The objectives of the research were to explore what type of HEL are preferred and why; to make recommendations to an independent logo design company for the design of HEL for products that are healthier choices based on the South African nutrient profile model; to use experts to identify the most suitable logos; and to pilot field-test these logos to determine their acceptability and comprehension. In addition, the field-tested HEL were to be recommended to the Department of Health (Directorates: Nutrition, NCDs, Health Promotion and Food Control) to consider for implementation after further testing in the different provinces of SA.
Materials and methods
The present study was conducted within a multistage mixed-methods framework using an exploratory sequential approach. Data were collected in three phases, using quantitative and qualitative research methods. During phase one, quantitative data were collected by means of an interviewer-administered electronic survey to determine the use of HEL and to assess the need for a single HEL to be used in SA. In phase two, qualitative data were collected using focus group discussions (FGD) to further explore the need for a single HEL and to determine consumer preferences in terms of logo design and comprehension. In phase three, HEL were developed, followed by an evaluation of the logos by a group of experts. The lowest-scoring logos were eliminated during two rounds of scoring, using a modified Delphi technique. The remaining, highest-scoring HEL were then evaluated during FGD with consumers. Figure 1 provides a flowchart illustrating the research process. For the purposes of the present paper, data from phases two and three are reported. Written informed consent was obtained from all consumers who participated in the study.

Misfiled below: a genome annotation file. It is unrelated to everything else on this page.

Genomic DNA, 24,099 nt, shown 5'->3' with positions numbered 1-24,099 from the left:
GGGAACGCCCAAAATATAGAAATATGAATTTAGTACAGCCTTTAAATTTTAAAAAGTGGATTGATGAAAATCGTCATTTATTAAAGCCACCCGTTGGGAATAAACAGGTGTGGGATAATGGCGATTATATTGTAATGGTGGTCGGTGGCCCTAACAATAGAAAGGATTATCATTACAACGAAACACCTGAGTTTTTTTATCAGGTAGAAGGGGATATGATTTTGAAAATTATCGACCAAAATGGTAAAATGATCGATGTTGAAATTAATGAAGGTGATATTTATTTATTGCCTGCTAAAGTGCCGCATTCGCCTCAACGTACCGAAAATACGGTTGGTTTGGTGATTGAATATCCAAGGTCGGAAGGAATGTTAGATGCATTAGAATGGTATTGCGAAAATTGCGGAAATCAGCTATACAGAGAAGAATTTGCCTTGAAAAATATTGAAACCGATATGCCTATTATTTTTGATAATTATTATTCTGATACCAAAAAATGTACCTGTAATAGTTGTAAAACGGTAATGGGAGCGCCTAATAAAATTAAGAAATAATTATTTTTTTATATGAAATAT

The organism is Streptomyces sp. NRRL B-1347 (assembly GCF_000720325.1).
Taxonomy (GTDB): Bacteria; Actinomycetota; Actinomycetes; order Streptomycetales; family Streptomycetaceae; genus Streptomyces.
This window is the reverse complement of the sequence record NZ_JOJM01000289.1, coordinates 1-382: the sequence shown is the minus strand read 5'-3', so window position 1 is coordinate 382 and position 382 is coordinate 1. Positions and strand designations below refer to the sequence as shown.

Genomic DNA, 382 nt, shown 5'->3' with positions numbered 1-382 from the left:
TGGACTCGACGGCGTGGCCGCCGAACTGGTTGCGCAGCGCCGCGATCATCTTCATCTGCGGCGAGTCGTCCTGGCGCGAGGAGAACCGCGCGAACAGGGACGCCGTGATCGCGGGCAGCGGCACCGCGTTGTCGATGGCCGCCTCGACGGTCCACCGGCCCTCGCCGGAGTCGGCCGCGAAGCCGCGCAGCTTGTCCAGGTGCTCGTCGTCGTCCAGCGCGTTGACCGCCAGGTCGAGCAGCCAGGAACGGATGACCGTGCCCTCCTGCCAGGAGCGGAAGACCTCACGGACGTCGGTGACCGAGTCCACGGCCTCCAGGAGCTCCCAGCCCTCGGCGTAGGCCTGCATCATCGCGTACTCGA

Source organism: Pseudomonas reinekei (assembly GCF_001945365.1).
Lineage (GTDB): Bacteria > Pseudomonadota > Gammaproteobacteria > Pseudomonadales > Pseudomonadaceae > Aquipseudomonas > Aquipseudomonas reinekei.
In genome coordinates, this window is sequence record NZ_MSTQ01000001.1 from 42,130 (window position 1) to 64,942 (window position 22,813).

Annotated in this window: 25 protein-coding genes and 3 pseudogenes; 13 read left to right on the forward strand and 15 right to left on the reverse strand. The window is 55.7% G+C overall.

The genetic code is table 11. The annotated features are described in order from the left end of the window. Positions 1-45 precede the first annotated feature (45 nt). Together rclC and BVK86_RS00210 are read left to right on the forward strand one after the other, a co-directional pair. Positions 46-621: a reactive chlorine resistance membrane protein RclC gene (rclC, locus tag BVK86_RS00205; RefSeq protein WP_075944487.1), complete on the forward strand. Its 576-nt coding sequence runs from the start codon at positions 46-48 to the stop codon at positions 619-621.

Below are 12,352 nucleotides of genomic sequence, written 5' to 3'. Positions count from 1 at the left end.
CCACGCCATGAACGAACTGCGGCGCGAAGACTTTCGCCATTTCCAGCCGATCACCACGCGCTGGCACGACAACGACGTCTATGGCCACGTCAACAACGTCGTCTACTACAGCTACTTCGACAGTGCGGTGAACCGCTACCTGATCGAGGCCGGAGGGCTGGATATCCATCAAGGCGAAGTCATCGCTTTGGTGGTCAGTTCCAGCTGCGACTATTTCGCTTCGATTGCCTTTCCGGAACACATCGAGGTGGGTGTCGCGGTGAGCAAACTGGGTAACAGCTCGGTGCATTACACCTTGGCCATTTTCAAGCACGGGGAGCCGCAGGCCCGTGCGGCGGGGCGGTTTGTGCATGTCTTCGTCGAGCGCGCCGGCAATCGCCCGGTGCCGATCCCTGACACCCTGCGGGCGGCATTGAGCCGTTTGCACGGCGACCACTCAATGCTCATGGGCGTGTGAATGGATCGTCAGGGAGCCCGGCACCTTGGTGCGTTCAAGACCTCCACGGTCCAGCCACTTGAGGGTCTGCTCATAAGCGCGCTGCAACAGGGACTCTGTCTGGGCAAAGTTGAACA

Sample selection: interviewer-administered survey (phase one) and focus group discussions (phases two and three)
Study participants for phases one to three consisted of literate (completed grade 7), adult consumers (≥18 years) who were their households’ primary food purchasers (doing >50 % of the food shopping for the household) and did their grocery shopping at selected grocery stores in Cape Town, Western Cape, SA. Only the primary food purchaser was included to ensure that all participants, on a regular basis, came into contact with food labels and made decisions on what food items to buy for the household. Only literate consumers were included as the City of Cape Town has one of the highest literacy rates in SA, with approximately 90·1 % of adults (aged ≥20 years) having completed primary school( 19 ). The literacy rate is 10 % higher than that of SA (79·2 % for adults aged ≥20 years) according to the 2011 census( 20 ). Additionally, consumers were required to read label information on an actual food label in phase one.
Sample selection: experts (phase three)
The group of experts consisted of experts in the field of nutrition, food science and food labelling from both the private and public sector in SA (including academia, government and industry) who agreed to participate in the study and who were willing to sign a confidentiality agreement.
Methods of data collection